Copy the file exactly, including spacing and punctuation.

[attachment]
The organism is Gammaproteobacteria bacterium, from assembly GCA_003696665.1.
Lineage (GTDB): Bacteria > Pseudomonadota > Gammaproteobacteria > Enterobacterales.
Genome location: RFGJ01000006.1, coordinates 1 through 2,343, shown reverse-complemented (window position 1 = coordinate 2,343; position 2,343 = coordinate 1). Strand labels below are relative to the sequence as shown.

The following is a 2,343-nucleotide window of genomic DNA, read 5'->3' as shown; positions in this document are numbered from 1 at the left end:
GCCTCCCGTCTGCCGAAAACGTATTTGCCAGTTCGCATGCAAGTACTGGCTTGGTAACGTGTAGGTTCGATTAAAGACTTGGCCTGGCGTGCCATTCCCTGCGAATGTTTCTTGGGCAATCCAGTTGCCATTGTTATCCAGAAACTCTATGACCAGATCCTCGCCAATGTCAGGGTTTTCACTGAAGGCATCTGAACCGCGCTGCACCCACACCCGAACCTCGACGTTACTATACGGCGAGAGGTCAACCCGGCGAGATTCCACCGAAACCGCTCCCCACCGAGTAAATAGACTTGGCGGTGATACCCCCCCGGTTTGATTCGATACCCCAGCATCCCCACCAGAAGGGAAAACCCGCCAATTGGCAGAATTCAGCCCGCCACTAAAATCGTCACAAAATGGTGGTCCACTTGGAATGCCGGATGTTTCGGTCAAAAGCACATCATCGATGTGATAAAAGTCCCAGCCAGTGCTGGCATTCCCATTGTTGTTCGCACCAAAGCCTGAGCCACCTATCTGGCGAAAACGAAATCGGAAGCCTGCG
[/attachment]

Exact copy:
The organism is Gammaproteobacteria bacterium, from assembly GCA_003696665.1.
Lineage (GTDB): Bacteria > Pseudomonadota > Gammaproteobacteria > Enterobacterales.
Genome location: RFGJ01000006.1, coordinates 1 through 2,343, shown reverse-complemented (window position 1 = coordinate 2,343; position 2,343 = coordinate 1). Strand labels below are relative to the sequence as shown.

The following is a 2,343-nucleotide window of genomic DNA, read 5'->3' as shown; positions in this document are numbered from 1 at the left end:
GCCTCCCGTCTGCCGAAAACGTATTTGCCAGTTCGCATGCAAGTACTGGCTTGGTAACGTGTAGGTTCGATTAAAGACTTGGCCTGGCGTGCCATTCCCTGCGAATGTTTCTTGGGCAATCCAGTTGCCATTGTTATCCAGAAACTCTATGACCAGATCCTCGCCAATGTCAGGGTTTTCACTGAAGGCATCTGAACCGCGCTGCACCCACACCCGAACCTCGACGTTACTATACGGCGAGAGGTCAACCCGGCGAGATTCCACCGAAACCGCTCCCCACCGAGTAAATAGACTTGGCGGTGATACCCCCCCGGTTTGATTCGATACCCCAGCATCCCCACCAGAAGGGAAAACCCGCCAATTGGCAGAATTCAGCCCGCCACTAAAATCGTCACAAAATGGTGGTCCACTTGGAATGCCGGATGTTTCGGTCAAAAGCACATCATCGATGTGATAAAAGTCCCAGCCAGTGCTGGCATTCCCATTGTTGTTCGCACCAAAGCCTGAGCCACCTATCTGGCGAAAACGAAATCGGAAGCCTGCG